The Independence Job by Marty Runyon
Warning! Review may contain spoilers!
Today’s 2013 Windhammer Prize entry is The Independence Job, a crime caper gamebook in which we attempt to pull off a bank heist. Marty was awarded a merit prize for his entry last year.
Before we begin, we need to create a character. I am going to play Mickey Muffin, an Irishman with a slight limp. Mickey has bulbous eyes (+ observation) caused by a huge brain in his head (+ reasoning). On the downside, this massive head of his means he struggles to get in and out of cars (- driving skill). Skill rolls are quite interesting. The game encourages you to take risks and have little bets with yourself. You are given a minimum ante which is a number you have to roll greater than using one die. But, if you’re feeling brave, lucky or silly you can make this harder for yourself. The higher the ante the more you win back in fortune points. Fortune is used to determine how good the ending is, and can be thought of as a kind of scoring system.
The two strengths and one weakness we picked affect the number of dice we roll. A strength means you get to roll two dice instead of one, picking the highest score, while a weakness means the same except you have to pick the lowest one. Got it, straight forward enough and it seems like a nice system.
Mickey also has mysterious red, green and blue stats which aren’t explained until later. When their meaning is finally revealed it is really quite brilliant, so I won’t ruin it here. Let’s turn to section 1.
Mickey has had a spell in prison and is a little down and out when he is approached by Edward.
“I’ve got a job coming up. A fat one. I’ve got a crew picked out,
but we need a fourth.” You hand him a glass, then take a drink yourself. “I’ve asked around. Everyone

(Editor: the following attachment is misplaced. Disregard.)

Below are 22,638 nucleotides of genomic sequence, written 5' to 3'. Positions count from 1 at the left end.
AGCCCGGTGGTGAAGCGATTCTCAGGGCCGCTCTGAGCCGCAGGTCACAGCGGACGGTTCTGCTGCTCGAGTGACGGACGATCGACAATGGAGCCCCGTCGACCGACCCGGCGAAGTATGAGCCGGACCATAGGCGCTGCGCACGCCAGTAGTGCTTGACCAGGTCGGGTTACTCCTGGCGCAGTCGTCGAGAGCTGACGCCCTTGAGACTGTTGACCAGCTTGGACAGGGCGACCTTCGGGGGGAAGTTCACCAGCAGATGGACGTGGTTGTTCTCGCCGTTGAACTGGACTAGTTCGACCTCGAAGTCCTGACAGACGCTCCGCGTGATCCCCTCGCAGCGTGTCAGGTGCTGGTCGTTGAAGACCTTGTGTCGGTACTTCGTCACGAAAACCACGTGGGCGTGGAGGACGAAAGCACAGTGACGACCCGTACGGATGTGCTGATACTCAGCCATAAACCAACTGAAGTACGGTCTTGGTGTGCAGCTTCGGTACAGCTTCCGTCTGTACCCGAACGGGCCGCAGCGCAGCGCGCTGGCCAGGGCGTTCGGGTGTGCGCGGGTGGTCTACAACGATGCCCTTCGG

says you were good. Maybe even the best. That’s why I’m here. To see if you’re up for it.”
A job. You look down at the melting cubes in your tumbler. Is this the one?
You can actually decline at this point, which would make this a very short gamebook (but I do appreciate the option). Instead we press for more details and we’re told it’s a big bank job. We can then take our first ante and try to negotiate a bigger cut for ourselves, which I do and pass. I did play safe with most of these dice rolls, only voluntarily increasing the ante when I was using a strength skill and when it didn’t seem that important. For the most part my luck held out, and I passed most of the rolls. We shouldn’t mention Mickey’s disastrous seduction attempt with Dorothy but we will – ante 3, Mickey rolls a 1. I imagine that’s the equivalent of sneezing/vomiting/accidentally licking all over the girl you fancy. Don’t worry Mickey, we’ve all done it.
I really like how this gamebook builds up. You meet and form your crew, you step through the plans (I think Marty has been watching the Italian Job), you stakeout the bank and then onto the job itself. It’s possibly slightly linear, but it is a lot of fun. There are a few errors in the text, but nothing an editor or a fresh pair of eyes couldn’t sort out. Overall, it’s well paced and has a nice system and you should try it.
With a final fortune of 35, Mickey retires back to the apartment where the story began. It’s not the best ending and there’s only enough loot hauled to buy some new furniture. All of that hard work, and all he managed to get out of it was a trip to IKEA.